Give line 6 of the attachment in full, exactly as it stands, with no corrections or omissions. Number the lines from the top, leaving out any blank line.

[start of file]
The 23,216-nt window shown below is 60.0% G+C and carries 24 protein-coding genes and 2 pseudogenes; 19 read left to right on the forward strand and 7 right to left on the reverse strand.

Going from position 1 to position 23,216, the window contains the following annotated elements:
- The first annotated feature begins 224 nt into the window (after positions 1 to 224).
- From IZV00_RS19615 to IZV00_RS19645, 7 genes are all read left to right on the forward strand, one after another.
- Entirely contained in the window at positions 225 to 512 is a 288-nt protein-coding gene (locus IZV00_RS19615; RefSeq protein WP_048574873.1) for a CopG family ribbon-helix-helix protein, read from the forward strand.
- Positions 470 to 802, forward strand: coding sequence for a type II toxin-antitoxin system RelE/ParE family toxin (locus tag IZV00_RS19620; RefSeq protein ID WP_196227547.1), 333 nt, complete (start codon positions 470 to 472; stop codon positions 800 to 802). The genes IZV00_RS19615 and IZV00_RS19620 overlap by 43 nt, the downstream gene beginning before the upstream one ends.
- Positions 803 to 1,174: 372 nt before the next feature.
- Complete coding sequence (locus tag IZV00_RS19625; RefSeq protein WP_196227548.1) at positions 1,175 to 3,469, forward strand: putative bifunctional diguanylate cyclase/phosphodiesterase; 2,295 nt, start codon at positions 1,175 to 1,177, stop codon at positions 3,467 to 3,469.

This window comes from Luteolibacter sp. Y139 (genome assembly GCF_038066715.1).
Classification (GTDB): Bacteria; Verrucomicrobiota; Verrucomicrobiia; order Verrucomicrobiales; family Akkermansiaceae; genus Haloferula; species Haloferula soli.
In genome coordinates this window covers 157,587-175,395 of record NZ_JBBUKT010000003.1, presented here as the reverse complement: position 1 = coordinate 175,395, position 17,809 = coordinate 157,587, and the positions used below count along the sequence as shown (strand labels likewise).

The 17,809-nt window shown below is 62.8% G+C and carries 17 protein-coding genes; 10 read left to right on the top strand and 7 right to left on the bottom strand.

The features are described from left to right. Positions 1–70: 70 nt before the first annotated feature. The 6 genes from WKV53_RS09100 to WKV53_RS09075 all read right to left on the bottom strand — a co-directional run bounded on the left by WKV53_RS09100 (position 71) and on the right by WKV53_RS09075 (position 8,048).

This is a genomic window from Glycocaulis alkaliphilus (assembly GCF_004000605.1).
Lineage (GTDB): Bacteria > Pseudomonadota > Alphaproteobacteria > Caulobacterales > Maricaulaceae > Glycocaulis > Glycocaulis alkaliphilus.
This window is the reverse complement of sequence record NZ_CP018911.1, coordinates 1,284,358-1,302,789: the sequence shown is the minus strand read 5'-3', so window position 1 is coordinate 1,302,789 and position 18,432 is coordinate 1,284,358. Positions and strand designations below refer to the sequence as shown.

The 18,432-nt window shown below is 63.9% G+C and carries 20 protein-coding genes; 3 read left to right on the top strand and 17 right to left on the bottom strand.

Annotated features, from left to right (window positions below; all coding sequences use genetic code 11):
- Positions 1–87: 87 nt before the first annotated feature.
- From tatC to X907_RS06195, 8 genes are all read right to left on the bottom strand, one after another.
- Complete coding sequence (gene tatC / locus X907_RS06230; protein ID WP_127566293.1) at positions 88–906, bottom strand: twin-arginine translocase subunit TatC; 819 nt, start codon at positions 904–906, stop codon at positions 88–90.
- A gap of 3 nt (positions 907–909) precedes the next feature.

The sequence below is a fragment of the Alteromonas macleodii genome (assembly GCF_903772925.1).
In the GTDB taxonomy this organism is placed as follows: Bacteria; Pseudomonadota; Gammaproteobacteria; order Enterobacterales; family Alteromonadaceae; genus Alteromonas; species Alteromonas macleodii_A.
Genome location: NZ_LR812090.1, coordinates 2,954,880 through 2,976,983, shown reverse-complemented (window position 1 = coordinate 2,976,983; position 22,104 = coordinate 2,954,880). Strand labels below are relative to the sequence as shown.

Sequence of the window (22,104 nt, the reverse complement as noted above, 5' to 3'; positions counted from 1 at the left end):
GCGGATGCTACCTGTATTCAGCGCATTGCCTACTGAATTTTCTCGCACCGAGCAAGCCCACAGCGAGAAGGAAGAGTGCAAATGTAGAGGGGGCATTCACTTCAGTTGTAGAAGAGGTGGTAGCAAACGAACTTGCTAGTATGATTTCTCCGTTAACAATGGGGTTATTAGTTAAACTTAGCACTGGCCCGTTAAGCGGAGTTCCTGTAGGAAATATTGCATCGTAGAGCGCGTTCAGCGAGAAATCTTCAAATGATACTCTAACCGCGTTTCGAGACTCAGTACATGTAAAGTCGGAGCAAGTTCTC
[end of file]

- Positions 470 to 802, forward strand: coding sequence for a type II toxin-antitoxin system RelE/ParE family toxin (locus tag IZV00_RS19620; RefSeq protein ID WP_196227547.1), 333 nt, complete (start codon positions 470 to 472; stop codon positions 800 to 802). The genes IZV00_RS19615 and IZV00_RS19620 overlap by 43 nt, the downstream gene beginning before the upstream one ends.